A few weeks ago I was practicing technique with a big, strong rock climber who had a grip from hell and tenacious isometric strength. I noticed how much he liked controlling my gi, breaking my posture and attacking with collar chokes. Since I knew we were going to spar soon I formulated a simple sparring strategy: I told myself that as soon as I ended up in his guard I would stand up and not go back down onto my knees until I was past his guard.
Why did I do this? The answer should be obvious at the end of this article.
A coarse classification divides guard passes into either standing or kneeling guard passes. If you wanted to break it down a bit further you could say that there are standing and kneeling methods of opening a closed guard, and standing and kneeling methods of actually passing an opened guard. Both standing and kneeling methods have their strengths and weaknesses – I use them both, but I try to choose the appropriate approach for the situation.
Kneeling in your opponent’s guard makes you a little harder to sweep because your center of gravity is closer to the ground. If you are kneeling in an opponent’s guard your arms and neck are more easily available for him to attack, but it is quite difficult for him to leglock you.
If you choose to stand in order to pass the guard you make yourself a little more vulnerable to sweeps and leglocks. The advantage of standing passes is that you are more mobile and that it is harder for your opponent to attack you with chokes and armlocks.
How can you use this information?
If you have both standing and kneeling guard passes in your repertoire you can tailor your game to avoid your opponent’s strengths. If your opponent specializes in chokes and/or armlocks then get to your feet whenever you end up in his guard and try to work your standing guard passes. If your opponent is a leg locking machine then consider engaging him on your knees.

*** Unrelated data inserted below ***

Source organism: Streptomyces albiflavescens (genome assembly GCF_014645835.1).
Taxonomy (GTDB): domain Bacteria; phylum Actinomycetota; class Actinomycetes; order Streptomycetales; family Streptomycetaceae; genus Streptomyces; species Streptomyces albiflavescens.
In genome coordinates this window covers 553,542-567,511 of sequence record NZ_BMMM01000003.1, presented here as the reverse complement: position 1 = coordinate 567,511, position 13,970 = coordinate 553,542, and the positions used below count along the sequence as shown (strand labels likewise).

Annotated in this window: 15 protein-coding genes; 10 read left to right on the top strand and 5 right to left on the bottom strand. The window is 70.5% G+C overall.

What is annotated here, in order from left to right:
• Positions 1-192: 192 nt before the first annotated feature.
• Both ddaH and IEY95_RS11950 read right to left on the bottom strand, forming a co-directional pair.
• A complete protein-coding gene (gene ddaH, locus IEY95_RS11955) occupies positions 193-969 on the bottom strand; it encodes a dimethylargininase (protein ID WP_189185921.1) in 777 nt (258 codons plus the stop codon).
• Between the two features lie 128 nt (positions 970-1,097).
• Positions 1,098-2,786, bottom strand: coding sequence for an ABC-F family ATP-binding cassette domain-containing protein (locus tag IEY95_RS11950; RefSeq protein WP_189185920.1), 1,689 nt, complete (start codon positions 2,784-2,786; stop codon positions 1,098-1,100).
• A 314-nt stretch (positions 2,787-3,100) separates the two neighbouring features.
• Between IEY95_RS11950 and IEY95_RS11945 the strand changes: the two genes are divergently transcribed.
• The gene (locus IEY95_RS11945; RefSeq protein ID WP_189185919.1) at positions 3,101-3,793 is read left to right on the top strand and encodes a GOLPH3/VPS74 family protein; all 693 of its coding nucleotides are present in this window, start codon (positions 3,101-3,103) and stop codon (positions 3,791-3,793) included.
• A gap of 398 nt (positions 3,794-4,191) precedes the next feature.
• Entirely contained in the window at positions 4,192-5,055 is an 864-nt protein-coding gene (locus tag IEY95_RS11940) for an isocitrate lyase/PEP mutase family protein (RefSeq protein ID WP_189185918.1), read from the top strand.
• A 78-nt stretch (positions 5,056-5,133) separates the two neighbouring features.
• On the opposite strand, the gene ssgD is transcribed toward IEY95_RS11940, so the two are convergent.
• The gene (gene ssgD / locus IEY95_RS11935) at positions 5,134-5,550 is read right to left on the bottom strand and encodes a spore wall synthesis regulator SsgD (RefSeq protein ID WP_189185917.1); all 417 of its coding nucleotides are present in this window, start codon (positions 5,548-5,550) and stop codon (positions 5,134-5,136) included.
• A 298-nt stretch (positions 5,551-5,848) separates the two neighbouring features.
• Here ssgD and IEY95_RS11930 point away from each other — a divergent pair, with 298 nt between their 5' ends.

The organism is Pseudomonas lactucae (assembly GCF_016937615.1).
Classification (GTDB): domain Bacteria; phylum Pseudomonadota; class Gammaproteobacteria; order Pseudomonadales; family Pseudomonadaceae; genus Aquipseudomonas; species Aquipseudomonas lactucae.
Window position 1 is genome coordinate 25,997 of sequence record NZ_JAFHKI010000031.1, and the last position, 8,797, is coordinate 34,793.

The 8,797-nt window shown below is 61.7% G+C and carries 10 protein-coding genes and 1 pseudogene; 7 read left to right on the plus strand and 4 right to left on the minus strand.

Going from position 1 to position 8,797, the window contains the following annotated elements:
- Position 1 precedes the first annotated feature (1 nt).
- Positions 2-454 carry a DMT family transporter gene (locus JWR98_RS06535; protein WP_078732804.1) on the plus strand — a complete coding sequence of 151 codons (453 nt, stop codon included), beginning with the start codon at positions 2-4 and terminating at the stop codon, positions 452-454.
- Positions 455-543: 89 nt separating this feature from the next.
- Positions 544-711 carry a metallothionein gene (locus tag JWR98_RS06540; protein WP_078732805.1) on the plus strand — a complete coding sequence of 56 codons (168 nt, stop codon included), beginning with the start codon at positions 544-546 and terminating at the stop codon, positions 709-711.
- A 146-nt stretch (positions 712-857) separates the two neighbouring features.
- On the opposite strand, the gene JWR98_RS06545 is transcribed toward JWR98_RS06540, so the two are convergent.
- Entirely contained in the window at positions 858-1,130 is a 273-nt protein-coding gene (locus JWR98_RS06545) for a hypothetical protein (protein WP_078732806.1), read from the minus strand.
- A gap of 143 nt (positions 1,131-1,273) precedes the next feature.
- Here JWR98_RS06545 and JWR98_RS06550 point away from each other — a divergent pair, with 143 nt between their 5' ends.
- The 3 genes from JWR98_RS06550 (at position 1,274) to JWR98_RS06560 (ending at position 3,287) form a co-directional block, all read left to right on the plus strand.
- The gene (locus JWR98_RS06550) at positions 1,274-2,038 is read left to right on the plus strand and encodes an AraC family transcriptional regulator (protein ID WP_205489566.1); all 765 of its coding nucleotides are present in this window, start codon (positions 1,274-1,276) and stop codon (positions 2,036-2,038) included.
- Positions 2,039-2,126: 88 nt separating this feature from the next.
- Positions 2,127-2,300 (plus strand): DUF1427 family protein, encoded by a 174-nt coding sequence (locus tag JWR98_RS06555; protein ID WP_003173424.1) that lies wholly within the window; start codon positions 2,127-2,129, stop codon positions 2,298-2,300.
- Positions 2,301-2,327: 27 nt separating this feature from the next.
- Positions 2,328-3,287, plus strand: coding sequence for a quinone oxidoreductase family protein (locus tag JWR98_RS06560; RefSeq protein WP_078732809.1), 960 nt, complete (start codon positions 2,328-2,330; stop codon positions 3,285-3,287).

Additionally, guard passing methods vary greatly from club to club. In some clubs kneeling guard passes predominate, whereas other schools tend to mix standing and kneeling guard passes. Schools that do a lot of MMA or no-gi grappling tend to use more standing passes, although few schools use standing methods exclusively.
If you know that your opponent is from a school that uses only kneeling guard passes then you could try only using standing passes against him: he is unlikely to be as skilled at defending against a standing opponent and you could soon find yourself past the guard.
Good luck with this concept!
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If you’re interested in more information on this topic then check out the followup article called “How to Stand in the Guard”